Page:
Clarke Nicklin Financial Planning - leading providers of Independent Financial advice looking after the whole of your personal and corporate affairs.

A daunting part of a separation or divorce for most couples is sorting out the finances. Financial disputes can be a major stumbling block in the divorce process and could take longer than the divorce itself.

The choices and decisions that you make will have an important influence on your financial well-being for many years to come. Divorced or separated people are twice as likely to have no savings or investments compared with those who are married (32% vs. 14%), according to research by Zurich UK.


Post-divorce financial considerations

1. Create a new budget

With your household income being impacted, it’s essential to go through your finances. Creating a budget sheet will help you to keep track of your incomings and outgoings.

2. Protect your credit score

You’ll be surprised at how many financial products and agreements you share with your ex-partner, from utility bills to mortgage repayments and credit cards, so it’s worth checking your credit record. Your credit report will list the details of every financial agreement you have. This will help protect your credit score from anomalous payments on the part of your former spouse.

3. Close joint accounts and open new ones in your name

It’s really important to make sure that all joint credit cards and accounts are closed, paid off in full or at the very least changed to either your name or your former partner’s.

4. Think about your pension

Your pension is probably the last thing on your mind, but it’s essential for your future that you plan ahead. You and your partner may have built up a strong pension pot, so it’s important to pay particular attention to how this is divided, to make sure you are getting the best outcome. It’s particularly important for women who may depend on their husband’s provisions for their retirement, as they could be in for a nasty shock.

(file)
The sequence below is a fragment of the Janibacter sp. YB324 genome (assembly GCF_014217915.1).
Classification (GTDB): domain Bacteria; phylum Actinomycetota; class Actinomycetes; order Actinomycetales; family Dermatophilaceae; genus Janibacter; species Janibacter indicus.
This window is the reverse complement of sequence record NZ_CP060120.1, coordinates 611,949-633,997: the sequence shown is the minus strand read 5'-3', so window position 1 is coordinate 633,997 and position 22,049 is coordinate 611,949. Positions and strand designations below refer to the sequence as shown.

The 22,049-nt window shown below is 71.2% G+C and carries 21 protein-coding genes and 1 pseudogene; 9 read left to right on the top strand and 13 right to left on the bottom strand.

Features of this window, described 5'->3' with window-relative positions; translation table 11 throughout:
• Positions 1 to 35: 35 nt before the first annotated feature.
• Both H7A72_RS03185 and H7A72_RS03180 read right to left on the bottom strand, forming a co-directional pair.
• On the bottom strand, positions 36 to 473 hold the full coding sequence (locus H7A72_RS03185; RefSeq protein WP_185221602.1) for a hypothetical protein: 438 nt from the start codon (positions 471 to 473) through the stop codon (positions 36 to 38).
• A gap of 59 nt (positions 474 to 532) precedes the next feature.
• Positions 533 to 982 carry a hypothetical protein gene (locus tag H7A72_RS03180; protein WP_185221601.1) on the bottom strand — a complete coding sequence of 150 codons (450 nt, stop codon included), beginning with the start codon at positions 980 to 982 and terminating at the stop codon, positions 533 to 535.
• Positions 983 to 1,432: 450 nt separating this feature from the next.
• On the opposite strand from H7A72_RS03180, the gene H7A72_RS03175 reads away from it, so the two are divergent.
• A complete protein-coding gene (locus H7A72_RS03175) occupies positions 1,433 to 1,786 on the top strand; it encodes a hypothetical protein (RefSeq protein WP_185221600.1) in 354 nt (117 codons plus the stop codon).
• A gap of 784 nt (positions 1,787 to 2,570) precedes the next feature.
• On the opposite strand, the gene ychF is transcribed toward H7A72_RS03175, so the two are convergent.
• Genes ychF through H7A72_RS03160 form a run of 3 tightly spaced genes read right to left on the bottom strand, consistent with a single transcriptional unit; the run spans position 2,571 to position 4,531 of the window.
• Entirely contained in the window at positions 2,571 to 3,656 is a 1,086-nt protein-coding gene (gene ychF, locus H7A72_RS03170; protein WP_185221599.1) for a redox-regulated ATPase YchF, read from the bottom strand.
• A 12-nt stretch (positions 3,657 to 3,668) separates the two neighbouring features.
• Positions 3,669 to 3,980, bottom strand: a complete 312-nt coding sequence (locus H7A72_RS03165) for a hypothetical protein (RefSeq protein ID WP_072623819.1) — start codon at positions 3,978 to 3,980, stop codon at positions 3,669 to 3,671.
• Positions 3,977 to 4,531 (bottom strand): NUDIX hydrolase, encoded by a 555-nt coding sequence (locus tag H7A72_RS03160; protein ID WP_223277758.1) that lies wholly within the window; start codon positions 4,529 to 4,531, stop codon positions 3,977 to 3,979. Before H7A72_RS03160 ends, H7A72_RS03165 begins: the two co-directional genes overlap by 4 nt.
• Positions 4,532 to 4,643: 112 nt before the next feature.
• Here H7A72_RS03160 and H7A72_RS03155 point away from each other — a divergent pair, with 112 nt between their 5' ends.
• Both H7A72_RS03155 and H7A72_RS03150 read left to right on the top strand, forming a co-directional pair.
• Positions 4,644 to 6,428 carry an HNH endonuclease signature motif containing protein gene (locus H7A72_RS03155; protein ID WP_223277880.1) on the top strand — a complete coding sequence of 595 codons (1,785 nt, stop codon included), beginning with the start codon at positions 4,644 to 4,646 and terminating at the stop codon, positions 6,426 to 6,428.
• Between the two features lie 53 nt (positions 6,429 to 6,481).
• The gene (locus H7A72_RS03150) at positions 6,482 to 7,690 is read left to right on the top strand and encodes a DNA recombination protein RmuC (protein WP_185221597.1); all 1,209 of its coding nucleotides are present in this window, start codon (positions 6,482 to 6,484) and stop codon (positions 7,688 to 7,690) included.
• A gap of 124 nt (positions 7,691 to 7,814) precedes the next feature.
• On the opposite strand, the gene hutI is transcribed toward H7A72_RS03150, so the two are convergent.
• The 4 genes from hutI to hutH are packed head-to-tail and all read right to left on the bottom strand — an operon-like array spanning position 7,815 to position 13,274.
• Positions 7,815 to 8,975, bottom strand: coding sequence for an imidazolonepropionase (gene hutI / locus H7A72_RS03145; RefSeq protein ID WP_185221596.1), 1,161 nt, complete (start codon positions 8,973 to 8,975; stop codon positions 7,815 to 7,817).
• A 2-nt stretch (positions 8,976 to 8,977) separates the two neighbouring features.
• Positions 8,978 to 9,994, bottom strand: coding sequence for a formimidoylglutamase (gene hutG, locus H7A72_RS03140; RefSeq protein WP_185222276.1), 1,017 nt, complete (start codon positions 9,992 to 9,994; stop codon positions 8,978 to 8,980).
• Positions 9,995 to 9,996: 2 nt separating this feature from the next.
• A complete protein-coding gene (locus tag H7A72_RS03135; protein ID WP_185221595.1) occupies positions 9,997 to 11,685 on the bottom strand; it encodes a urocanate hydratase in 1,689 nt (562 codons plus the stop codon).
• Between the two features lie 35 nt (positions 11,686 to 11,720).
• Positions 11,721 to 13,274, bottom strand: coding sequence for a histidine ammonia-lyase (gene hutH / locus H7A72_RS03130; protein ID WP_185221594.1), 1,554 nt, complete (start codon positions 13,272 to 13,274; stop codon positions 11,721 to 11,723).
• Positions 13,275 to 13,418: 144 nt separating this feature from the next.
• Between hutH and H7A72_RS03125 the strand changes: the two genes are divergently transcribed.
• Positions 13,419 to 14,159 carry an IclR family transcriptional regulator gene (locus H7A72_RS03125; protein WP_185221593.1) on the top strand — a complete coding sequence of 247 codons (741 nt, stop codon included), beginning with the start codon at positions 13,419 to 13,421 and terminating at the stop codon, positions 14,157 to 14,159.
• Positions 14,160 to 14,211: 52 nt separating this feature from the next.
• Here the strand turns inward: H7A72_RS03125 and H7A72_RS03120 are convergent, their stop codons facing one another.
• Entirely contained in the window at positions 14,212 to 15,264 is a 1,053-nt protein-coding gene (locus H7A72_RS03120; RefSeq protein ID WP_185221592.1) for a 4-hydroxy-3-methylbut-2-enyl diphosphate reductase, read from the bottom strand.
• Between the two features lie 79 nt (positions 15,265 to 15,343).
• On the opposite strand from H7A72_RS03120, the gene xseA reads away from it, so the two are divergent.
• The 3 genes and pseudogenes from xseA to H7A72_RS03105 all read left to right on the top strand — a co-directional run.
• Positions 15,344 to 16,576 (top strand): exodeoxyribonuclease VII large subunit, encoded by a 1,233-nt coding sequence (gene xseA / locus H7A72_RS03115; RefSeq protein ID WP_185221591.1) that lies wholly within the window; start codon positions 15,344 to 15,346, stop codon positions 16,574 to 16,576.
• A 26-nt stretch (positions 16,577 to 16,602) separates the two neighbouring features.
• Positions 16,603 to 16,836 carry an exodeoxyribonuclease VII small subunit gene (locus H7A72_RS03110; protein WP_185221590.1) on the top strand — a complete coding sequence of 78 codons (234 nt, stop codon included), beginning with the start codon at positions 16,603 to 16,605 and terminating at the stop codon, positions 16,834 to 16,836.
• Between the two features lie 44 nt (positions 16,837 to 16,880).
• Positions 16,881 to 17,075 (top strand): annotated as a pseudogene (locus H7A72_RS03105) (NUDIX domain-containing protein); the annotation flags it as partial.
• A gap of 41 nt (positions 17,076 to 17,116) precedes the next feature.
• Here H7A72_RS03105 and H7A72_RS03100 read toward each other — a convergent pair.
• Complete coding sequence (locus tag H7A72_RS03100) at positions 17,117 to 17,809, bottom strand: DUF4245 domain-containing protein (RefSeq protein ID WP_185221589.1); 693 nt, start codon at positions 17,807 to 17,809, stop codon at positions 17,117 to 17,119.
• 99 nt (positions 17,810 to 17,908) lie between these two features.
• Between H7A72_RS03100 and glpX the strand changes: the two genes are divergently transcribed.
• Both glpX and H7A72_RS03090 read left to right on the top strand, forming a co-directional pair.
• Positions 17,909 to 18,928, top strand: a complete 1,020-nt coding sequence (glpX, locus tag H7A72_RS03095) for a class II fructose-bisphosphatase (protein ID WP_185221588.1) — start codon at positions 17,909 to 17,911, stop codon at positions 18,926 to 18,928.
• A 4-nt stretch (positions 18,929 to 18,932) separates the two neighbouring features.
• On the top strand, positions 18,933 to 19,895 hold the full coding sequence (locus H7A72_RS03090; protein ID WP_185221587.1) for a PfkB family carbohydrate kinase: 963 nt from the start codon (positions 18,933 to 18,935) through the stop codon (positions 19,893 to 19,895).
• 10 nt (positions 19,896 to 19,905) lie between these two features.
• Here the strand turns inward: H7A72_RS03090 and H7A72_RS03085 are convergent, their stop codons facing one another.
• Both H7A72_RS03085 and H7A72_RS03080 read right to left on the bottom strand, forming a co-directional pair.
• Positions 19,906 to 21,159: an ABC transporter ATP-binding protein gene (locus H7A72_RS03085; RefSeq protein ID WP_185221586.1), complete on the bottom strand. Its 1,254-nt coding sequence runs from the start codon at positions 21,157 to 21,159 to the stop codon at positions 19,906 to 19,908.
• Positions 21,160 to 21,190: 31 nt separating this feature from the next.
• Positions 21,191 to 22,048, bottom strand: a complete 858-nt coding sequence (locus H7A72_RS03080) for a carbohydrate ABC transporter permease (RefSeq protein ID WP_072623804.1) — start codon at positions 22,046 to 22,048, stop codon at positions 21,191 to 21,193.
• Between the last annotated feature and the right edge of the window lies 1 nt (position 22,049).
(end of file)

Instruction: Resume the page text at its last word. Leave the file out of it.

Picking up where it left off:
5. Make the most of your protection cover

Many protection policies contain valuable support or counselling benefits that can provide vital help or advice if you are going through a divorce. This support can cover areas from financial to legal to emotional support. Protection can also play a key role in covering any maintenance liabilities for an agreed period, such as when children reach 18, in the event of severe illness or even death.

7. Update your Will

Once you are divorced or separated, your existing Will is unlikely to be appropriate to your new circumstances. Make sure you update this as soon as possible to ensure that your wishes are followed.

Taking a long-term view

Divorce can be an incredibly challenging time, both emotionally and financially. Understandably, the focus is naturally on splitting immediate assets, but it’s important that the long-term is also part of the planning. In fact, after the family home, a pension can actually be the biggest asset at stake, so protecting this in the first instance is crucial.

Source data:
All figures, unless otherwise stated, are from YouGov Plc. Total sample size was 2,073 adults. Fieldwork was undertaken between 25 and 26 October 2016. The survey was carried out online. The figures have been weighted and are representative of all UK adults (aged 18+).
900 adult participants (19-55+) who are representative of the general population took part in the Mindlab experiment in the UK from 25-26 October 2016.

 

 


  • icon linkedin footer

Clarke Nicklin Financial Planning is a trading name of CNFP LLP, registered in England, company number OC324909. Registered Office: Clarke Nicklin House, Brooks Drive, Cheadle Royal Business Park, Cheadle, Stockport, SK8 3TD. Email: enquiries@cnfp.co.uk

CNFP LLP is authorised and regulated by the Financial Conduct Authority.

The Financial Ombudsman Service is available to sort out individual complaints that clients and financial services businesses aren't able to resolve themselves.
To contact the Financial Ombudsman Service please visit www.financial-ombudsman.org.uk